Physicians' Academy for Cardiovascular Education
Debate on Lp(a) – treating high levels or not?

Debate on Lp(a) – treating high levels or not?

News - May 29, 2019

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Professor Brian Ference (University of Cambridge, United Kingdom) was assigned the title and the accompanying position in the debate: “Don’t treat high Lp(a)”. On his first slide, he added between brackets “at least, not at the moment” to the title. He admitted that he would not have chosen this position, but he was happy to challenge the existing ideas.

Thus, to defend the “do not treat”-position, he demonstrated that the holes in the evidence already appeared at the beginning of clinical studies into Lp(a). Observational evidence suggested that tripling in Lp(a) level gives about 16% higher risk, whereas tripling in LDL-c level gives 386% higher risk. Thus, the conclusion was that Lp(a) is a weak risk factor for CVD, and that attention should be directed to LDL.

If there is a relation, is it causal? Mendelian randomization studies indeed showed a dose-response effect of exposure to alleles associated with higher Lp(a) on the risk of coronary disease, suggesting causality. Ference noted that causality is merely a threshold issue. In line with that, we need to estimate how much we have to lower Lp(a) to get a clinically meaningful effect.

Lp(a) levels show a highly skewed distribution in the population, such that the vast majority (80%) of people have levels below 50 mg/dL. Very large reductions of Lp(a) are likely to yield meaningful risk reductions. Estimates on clinically meaningful reductions vary from ~50 to 200 mg/dL. How much the Lp(a) level should be lowered precisely, also depends on the assay used to measure the lipoprotein. Ference noted that, if we do not know how to accurately measure Lp(a), how can we recommend treating its high levels? Moreover, when looking at the distribution of Lp(a) levels in the population, most individuals will not benefit from Lp(a) lowering: only those with very high levels may. Ference pointed out that in European Heart Journal, a EAS Consensus panel set the desirable level of Lp(a) at <80th percentile , which corresponds to <~50 mg/dL. He challenged the notion of this threshold, as it suggests a linear relationship between Lp(a) levels and risk.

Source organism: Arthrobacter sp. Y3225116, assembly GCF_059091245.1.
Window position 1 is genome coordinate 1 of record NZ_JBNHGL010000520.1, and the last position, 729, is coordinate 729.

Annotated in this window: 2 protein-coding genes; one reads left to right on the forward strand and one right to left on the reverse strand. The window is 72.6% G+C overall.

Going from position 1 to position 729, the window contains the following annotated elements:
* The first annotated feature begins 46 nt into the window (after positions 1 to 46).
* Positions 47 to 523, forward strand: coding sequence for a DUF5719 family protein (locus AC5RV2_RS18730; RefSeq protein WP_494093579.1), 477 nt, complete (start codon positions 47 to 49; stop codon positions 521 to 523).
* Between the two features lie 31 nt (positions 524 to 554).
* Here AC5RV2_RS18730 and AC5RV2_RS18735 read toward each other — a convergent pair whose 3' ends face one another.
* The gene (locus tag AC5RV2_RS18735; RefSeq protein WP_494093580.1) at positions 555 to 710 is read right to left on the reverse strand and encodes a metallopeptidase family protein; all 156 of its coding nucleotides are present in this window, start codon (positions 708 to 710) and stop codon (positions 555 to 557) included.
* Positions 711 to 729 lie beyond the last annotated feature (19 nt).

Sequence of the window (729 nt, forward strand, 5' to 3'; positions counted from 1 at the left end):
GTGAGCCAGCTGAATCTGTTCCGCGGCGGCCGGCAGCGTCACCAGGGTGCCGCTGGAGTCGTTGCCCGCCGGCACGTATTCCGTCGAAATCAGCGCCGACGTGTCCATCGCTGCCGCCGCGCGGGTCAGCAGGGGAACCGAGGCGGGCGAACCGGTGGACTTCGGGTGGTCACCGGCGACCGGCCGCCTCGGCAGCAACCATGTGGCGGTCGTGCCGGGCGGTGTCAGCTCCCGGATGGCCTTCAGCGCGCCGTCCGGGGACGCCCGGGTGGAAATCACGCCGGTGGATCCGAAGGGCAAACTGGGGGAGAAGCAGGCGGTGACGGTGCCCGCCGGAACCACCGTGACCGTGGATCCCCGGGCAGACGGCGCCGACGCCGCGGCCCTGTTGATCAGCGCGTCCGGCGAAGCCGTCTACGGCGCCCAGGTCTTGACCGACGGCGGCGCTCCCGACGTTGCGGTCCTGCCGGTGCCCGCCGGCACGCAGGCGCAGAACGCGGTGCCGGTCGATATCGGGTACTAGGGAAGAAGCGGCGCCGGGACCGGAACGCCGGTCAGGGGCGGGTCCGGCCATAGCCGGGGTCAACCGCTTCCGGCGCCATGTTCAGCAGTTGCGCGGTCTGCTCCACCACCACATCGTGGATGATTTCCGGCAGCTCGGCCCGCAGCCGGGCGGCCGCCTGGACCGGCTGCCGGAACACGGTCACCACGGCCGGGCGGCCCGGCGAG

Other will say, Ference continued, that evidence shows that lowering Lp(a) indeed lowers risk. But, he showed data of the HPS2-THRIVE trial, in which niacin lowered Lp(a) by about 25-30%, with no treatment effect on the composite of CV death, MI or stroke. Similar observations were done with CETP inhibitors in ACCELERATE and REVEAL, which led to about 25% reduction in Lp(a), but did not impact the clinical outcome of CV death, MI and stroke. Others may say that this is irrelevant and point at findings of the PCSK9 inhibition trials. Ference said: first we need to understand the context.

In the ODYSSEY trial on PCSK9 inhibition with alirocumab, the authors noted an interaction of treatment effect on absolute risk reduction, with quartiles of Lp(a). And then they concluded that a higher relative risk reduction was seen with greater reductions in Lp(a), up to 20.0% with 20 mg/dL. This, however, he called a nonsensical analysis, because Lp(a) levels are not related to absolute risk; it is about the proportional changes. Later, the authors published a revised model, based on which they concluded that 42 mg/dL decrease in Lp(a) is needed to get a 20% relative risk reduction. This is, however, accompanied by a huge 95% confidence interval: 17-367 mg/dL. This is what we refer to as a wild guess, Ference noted.